Those feral horses we moved around in a small space, holding onto the rope but not really holding it tight or pulling from it, just teaching them to give with little tugs, but never holding onto it so they tried to pull back.
    We didn't want them to learn to pull on us, but to give, to follow our asking.

    Then we tied them with the collar to a big chain hanging from a concrete wall, close up and worked with them with a hose and water, like giving them a bath.
    The idea was not to scare them out of their mind, but to do it in a way where they would understand that it was ok, just wet them a bit here and there until they stood there and realized we were not out to kill them.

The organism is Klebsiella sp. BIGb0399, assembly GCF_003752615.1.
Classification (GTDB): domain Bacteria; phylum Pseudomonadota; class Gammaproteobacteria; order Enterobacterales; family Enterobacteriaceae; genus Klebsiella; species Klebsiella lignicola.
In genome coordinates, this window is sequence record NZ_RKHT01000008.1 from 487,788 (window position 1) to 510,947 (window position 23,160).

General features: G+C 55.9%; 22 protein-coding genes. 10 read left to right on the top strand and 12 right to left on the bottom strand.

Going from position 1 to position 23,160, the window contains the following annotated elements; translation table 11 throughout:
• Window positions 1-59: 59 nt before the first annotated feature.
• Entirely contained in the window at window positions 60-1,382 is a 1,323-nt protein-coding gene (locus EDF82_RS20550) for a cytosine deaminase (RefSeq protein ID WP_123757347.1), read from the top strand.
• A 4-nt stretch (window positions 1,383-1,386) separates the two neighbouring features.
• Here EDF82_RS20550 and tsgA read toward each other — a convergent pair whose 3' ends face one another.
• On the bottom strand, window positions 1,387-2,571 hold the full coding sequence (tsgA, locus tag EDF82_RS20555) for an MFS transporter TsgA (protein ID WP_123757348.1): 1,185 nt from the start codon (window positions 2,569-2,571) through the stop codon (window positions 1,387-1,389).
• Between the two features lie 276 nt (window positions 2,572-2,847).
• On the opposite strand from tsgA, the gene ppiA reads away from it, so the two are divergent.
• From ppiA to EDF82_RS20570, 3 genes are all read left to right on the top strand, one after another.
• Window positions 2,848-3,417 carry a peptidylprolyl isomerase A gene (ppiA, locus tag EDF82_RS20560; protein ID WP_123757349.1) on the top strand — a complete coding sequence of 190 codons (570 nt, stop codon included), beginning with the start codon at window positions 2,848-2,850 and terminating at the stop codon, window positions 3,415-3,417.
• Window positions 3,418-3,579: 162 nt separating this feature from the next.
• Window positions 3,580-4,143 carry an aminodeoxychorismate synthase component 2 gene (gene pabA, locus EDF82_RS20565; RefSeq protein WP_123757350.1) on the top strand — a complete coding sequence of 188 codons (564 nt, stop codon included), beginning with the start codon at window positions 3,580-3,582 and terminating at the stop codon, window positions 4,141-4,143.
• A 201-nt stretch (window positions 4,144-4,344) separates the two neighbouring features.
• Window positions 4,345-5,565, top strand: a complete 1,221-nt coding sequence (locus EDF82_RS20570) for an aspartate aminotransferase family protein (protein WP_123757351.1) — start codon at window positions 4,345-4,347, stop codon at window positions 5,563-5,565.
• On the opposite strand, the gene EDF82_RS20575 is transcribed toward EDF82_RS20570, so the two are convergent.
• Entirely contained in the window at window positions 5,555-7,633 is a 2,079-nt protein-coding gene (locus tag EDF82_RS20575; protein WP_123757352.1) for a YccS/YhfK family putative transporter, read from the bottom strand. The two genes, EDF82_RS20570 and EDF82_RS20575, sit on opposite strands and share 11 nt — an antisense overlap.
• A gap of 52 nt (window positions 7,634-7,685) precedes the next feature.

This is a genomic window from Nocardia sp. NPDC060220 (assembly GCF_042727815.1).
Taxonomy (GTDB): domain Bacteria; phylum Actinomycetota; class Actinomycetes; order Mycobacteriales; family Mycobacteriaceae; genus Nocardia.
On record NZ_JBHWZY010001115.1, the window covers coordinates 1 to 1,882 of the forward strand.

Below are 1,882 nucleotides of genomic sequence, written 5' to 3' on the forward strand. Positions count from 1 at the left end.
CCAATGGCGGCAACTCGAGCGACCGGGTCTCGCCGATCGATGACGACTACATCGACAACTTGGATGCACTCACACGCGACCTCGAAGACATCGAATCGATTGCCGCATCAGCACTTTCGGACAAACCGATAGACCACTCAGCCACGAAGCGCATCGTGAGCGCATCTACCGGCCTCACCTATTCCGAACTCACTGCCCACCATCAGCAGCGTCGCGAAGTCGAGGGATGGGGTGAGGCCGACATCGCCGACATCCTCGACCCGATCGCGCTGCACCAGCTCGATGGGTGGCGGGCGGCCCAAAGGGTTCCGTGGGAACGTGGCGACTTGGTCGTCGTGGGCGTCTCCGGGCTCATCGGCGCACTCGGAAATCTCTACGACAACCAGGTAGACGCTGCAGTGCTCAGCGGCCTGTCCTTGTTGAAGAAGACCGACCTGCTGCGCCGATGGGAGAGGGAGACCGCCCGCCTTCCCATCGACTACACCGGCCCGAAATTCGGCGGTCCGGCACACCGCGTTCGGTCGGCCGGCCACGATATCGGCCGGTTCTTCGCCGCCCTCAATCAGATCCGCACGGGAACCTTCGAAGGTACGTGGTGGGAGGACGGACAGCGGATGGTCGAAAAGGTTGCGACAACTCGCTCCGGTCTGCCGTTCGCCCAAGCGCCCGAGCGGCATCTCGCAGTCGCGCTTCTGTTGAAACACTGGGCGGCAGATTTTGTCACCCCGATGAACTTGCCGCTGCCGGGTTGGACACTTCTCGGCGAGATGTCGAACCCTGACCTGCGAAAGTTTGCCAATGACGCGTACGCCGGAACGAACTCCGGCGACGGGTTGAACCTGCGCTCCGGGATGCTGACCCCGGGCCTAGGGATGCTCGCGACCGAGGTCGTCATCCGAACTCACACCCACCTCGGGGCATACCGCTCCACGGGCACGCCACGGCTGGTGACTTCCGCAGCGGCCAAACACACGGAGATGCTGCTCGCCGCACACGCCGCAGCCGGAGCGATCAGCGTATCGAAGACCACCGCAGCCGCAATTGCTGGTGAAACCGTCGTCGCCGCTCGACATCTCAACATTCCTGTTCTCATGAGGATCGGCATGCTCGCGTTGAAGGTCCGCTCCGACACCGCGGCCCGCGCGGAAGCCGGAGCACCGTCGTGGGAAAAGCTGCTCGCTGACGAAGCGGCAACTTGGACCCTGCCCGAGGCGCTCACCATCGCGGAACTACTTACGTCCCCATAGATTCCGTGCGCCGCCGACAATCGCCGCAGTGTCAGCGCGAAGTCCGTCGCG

Those horses would pull very little if at all, danced around some and then stood there quietly in a few minutes.

    Now I think that, if we had had strong halters and used those, the horses tied differently then, more by the face and nose, they may have fought the halter more than they ever did the neck collar.

    Here we use leather hobbles to hobble ranch horses when we don't have something to tie to.
    Those hobbles make excellent collars also, for a neck rope when roping tied fast and for tying a horse by it in a pinch.

    The point of my story, we put a halter on a horse and use a rope to handle and tie horses by habituation and because it works well most of the time.
    Then, we really should also consider that there are other ways, for some situations, maybe better ways to keep our horses secure in one place.
    Finally, we need to also think that there are consequences to all we do, if we tie well and solid, or if we tie where a horse can pull loose if pushed to do so.